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Article citations


Christensen, J. R., Faber, A., Ekner, D., Overgaard, K., Holtermann, A., & Sogaard, K. (2011). Diet, Physical Exercise and Cognitive Behavioral Training as a Combined Workplace Based Intervention to Reduce Body Weight and Increase Physical Capacity in Health Care Workers—A Randomized Controlled Trial. BMC Public Health, 11, 671.

has been cited by the following article:

  • TITLE: Effectiveness of a Cognitive Behavioral Therapy-Based Exercise Program for Healthy Employees

    AUTHORS: Sayuri Takechi, Toshiaki Kikuchi, Shiori Horisawa, Atsuo Nakagawa, Kimio Yoshimura, Masaru Mimura

    KEYWORDS: Cognitive Behavioral Therapy, Employee, Exercise, Mental Health, Psychological Distress

    JOURNAL NAME: Advances in Physical Education, Vol.5 No.4, November 30, 2015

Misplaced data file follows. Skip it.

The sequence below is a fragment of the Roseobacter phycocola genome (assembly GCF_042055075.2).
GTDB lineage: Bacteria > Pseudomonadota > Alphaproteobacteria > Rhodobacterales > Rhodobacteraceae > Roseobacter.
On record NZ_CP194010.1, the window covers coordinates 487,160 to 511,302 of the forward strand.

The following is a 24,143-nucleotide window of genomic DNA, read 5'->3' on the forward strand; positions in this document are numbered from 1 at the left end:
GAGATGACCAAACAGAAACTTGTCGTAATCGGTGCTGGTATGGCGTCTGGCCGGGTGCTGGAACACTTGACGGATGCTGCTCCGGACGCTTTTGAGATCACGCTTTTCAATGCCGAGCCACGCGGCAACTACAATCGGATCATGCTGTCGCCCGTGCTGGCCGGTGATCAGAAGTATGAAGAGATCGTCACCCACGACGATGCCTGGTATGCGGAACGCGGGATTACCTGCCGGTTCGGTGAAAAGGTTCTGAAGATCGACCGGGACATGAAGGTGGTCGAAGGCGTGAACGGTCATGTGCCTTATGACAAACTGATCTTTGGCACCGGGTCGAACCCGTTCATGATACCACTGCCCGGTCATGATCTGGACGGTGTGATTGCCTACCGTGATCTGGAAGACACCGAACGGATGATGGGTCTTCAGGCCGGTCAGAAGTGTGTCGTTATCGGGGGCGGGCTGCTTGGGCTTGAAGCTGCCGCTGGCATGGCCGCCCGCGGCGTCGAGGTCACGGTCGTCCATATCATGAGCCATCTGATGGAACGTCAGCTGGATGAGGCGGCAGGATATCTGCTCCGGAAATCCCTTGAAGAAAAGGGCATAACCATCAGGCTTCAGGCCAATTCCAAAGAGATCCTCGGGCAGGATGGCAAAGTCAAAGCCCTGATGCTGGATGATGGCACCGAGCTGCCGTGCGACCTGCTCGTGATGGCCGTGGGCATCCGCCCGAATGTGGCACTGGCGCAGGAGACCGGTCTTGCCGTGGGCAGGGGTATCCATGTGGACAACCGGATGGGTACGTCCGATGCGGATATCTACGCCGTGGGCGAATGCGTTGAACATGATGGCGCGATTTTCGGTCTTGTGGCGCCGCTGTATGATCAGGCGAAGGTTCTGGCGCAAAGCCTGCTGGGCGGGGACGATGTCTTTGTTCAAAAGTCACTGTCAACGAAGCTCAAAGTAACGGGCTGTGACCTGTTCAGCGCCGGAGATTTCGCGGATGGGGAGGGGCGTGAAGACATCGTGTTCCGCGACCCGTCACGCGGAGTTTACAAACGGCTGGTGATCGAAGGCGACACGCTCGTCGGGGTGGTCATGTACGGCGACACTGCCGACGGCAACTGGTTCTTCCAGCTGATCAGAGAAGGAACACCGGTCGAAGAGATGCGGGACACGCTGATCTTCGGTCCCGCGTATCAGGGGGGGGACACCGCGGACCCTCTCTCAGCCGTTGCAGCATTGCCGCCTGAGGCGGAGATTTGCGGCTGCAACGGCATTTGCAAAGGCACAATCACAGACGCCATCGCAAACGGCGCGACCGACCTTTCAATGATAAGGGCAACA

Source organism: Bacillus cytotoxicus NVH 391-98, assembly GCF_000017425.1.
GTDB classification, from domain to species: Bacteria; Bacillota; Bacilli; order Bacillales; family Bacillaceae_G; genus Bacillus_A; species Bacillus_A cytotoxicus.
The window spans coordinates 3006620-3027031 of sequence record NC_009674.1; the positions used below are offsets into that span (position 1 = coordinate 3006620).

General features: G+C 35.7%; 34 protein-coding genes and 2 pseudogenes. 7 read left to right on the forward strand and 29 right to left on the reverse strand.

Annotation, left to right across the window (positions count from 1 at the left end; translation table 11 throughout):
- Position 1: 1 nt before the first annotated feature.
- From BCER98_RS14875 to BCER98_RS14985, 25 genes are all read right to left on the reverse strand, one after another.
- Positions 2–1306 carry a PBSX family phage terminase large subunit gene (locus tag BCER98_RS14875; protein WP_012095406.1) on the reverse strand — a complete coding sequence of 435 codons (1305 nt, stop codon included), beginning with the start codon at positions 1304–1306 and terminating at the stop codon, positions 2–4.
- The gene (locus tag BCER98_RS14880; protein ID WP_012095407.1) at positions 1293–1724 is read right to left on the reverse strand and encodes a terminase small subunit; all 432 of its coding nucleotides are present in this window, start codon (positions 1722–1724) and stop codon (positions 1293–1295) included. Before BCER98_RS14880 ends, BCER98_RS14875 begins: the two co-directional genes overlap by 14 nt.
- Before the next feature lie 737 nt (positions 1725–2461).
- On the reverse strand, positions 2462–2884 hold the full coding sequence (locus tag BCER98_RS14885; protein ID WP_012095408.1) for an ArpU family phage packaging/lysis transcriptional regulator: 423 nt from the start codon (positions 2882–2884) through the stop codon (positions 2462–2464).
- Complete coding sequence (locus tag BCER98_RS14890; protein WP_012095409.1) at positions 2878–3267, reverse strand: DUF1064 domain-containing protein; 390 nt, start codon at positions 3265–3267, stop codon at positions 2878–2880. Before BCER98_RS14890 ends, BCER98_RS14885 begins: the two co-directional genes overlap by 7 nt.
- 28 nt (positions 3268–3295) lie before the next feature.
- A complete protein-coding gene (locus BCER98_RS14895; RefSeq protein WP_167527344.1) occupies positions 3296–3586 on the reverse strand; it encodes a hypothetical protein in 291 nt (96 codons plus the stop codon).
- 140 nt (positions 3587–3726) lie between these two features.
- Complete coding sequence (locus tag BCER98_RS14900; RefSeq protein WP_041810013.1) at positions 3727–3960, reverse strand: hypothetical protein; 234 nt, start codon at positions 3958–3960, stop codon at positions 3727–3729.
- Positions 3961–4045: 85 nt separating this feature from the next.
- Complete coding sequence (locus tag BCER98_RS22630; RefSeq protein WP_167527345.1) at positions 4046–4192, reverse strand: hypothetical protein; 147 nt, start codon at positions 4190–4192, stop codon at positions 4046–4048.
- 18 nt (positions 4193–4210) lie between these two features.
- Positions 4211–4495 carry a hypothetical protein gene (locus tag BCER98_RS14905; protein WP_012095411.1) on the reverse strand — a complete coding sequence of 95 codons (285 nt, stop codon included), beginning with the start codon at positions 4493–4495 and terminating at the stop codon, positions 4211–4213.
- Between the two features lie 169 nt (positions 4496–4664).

ABSTRACT: Psychological distress has a negative impact on employee health and work performance. However, there is a paucity of studies examining the effects of exercise on the psychological well-being of workers in the field of occupational health. In this study, we evaluated the benefits of a cognitive behavioral therapy (CBT)-based exercise program in reducing psychological distress among employees. A 10-week single-group study was conducted with employees aged 20 to 65 years who had no present or past serious medical illness. Eighty-one subjects participated in a 30-minute health education class instructed by a health-exercise teacher and psychologist, and subsequently completed a 10-week CBT-based exercise program developed by the authors. Post-intervention improvement of psychological distress on the Kessler psychological distress scale (K6) was the primary outcome. Forty-four subjects (54.3%) completed the program. For the subjects who completed the program, the mean total score on K6 significantly reduced from 4.39 to 3.53, with a mean change of 0.86 (p = 0.044). In addition, the total amount of weekly physical exercise significantly increased (p = 0.043) and daily amount of time spent sitting significantly decreased (p = 0.023). These findings suggest that a CBT-based exercise program may reduce the level of psychological distress and increase the amount of daily physical activity of healthy employees. In addition, self-help CBT-based exercise programs may have the potential to cause both positive mental and physical effects among non-clinical samples. Future studies including a control group and with higher completion rate among participants should be performed.